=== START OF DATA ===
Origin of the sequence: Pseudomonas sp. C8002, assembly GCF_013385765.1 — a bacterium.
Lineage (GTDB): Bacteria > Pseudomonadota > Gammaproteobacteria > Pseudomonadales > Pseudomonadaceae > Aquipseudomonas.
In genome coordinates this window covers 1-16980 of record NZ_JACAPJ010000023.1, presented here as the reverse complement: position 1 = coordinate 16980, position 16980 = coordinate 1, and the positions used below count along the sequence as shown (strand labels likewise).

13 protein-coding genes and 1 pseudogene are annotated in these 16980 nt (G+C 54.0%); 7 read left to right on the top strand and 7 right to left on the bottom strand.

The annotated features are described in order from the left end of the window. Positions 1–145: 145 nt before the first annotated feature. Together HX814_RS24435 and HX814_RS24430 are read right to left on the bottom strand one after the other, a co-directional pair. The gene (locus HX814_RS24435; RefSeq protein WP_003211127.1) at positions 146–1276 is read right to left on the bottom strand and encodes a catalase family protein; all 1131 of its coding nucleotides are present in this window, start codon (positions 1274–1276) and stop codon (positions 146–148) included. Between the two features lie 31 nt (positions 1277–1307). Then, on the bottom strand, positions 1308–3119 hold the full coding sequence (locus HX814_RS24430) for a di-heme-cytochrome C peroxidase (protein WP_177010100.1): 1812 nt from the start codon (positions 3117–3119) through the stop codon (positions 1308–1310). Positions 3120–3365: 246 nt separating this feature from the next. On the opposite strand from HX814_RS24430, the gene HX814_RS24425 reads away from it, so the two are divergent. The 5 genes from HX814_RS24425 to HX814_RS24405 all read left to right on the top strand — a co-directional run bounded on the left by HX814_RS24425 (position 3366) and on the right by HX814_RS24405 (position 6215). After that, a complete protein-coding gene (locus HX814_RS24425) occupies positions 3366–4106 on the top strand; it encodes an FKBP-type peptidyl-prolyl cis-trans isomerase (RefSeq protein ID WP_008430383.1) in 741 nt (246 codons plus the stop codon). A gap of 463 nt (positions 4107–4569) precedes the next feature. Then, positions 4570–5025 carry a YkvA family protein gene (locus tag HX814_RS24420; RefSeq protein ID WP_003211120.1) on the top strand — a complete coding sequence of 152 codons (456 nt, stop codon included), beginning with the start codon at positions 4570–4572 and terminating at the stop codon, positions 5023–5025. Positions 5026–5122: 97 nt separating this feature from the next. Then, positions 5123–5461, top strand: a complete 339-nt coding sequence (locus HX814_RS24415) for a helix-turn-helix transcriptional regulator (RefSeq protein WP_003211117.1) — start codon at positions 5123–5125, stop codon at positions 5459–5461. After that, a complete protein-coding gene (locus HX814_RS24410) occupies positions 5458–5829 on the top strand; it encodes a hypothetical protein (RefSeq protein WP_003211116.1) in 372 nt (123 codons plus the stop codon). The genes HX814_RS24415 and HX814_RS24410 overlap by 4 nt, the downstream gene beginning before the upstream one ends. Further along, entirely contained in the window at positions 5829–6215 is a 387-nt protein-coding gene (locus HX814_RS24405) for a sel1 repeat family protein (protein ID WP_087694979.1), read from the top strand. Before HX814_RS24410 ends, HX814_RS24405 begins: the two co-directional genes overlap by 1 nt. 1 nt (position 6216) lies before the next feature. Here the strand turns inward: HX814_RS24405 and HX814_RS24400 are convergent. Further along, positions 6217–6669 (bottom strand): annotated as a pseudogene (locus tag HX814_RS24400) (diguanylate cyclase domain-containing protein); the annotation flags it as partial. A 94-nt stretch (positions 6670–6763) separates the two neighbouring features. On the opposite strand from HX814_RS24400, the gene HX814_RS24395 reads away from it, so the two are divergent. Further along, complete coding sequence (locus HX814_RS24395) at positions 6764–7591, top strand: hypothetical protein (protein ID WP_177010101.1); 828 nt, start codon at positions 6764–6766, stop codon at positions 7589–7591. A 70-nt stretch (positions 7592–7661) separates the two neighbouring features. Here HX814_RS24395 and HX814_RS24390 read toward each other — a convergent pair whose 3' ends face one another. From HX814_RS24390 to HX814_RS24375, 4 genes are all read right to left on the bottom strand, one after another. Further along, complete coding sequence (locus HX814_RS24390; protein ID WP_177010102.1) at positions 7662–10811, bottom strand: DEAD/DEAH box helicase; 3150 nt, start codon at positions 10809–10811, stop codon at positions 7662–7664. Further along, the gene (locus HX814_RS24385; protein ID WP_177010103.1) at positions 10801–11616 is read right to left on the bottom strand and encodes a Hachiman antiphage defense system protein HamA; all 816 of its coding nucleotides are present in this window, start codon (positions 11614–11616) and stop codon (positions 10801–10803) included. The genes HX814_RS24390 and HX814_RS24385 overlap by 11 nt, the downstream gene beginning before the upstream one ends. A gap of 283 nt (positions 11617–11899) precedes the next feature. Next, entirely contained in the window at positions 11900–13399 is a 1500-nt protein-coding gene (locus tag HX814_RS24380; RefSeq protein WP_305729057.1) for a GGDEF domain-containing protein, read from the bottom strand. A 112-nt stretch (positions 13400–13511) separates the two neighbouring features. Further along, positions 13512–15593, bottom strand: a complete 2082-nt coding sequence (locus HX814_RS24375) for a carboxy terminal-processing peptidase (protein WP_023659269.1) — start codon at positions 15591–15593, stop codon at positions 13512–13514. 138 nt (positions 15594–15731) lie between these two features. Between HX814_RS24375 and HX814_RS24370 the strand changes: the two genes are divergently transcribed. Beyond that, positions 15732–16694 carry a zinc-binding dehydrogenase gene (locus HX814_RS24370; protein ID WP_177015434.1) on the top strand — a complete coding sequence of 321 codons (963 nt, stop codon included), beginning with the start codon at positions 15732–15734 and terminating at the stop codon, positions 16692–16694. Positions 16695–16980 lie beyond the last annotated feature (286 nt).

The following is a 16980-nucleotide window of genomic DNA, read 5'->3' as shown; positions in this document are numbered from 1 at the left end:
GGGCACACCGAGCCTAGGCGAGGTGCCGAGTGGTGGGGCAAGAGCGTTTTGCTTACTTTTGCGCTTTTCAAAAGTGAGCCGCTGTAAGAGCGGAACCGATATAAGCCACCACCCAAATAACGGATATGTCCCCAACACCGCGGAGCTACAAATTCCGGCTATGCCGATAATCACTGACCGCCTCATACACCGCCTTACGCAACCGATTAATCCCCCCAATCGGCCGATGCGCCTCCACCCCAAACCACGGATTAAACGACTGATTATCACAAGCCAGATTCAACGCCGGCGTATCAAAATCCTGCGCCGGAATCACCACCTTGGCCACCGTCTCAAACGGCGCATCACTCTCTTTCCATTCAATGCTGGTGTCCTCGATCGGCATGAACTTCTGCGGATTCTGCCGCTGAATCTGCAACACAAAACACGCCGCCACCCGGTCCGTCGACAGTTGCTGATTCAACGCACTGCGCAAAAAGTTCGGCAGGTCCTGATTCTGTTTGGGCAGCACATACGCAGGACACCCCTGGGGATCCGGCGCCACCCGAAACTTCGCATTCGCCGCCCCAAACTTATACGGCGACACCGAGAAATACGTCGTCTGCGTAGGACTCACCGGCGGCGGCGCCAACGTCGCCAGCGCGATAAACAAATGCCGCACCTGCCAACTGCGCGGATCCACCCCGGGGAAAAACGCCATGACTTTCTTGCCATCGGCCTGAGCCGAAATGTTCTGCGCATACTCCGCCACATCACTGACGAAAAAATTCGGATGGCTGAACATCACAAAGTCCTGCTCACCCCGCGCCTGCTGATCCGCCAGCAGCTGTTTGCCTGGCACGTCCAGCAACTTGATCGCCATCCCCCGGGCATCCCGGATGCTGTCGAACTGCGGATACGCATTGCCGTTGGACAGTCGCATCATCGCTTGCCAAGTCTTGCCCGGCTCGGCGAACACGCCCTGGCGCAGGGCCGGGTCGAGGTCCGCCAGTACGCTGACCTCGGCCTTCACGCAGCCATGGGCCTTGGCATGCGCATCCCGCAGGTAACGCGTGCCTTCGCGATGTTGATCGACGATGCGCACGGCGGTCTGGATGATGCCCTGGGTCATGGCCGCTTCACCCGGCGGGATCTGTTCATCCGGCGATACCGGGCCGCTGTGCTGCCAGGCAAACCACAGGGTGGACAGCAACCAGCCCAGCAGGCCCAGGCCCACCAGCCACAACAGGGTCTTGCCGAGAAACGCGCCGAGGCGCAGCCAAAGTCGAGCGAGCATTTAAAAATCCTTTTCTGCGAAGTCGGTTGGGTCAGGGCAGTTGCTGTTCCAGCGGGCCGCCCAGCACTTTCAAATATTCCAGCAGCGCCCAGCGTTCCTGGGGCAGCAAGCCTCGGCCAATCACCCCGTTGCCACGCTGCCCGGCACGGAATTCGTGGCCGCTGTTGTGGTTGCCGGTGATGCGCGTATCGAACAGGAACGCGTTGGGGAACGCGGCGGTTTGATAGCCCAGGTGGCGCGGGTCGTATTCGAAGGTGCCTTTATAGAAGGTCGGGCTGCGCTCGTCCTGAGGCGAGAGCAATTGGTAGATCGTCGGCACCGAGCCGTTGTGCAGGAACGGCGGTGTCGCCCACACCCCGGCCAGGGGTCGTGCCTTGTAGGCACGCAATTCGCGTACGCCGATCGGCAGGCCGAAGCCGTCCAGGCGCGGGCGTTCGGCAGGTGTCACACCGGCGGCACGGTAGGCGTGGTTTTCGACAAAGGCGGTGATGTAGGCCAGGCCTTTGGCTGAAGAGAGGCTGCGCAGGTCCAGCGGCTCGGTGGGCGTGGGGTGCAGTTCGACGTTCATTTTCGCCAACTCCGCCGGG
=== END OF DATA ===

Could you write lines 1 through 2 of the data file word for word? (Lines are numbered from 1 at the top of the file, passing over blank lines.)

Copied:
Origin of the sequence: Pseudomonas sp. C8002, assembly GCF_013385765.1 — a bacterium.
Lineage (GTDB): Bacteria > Pseudomonadota > Gammaproteobacteria > Pseudomonadales > Pseudomonadaceae > Aquipseudomonas.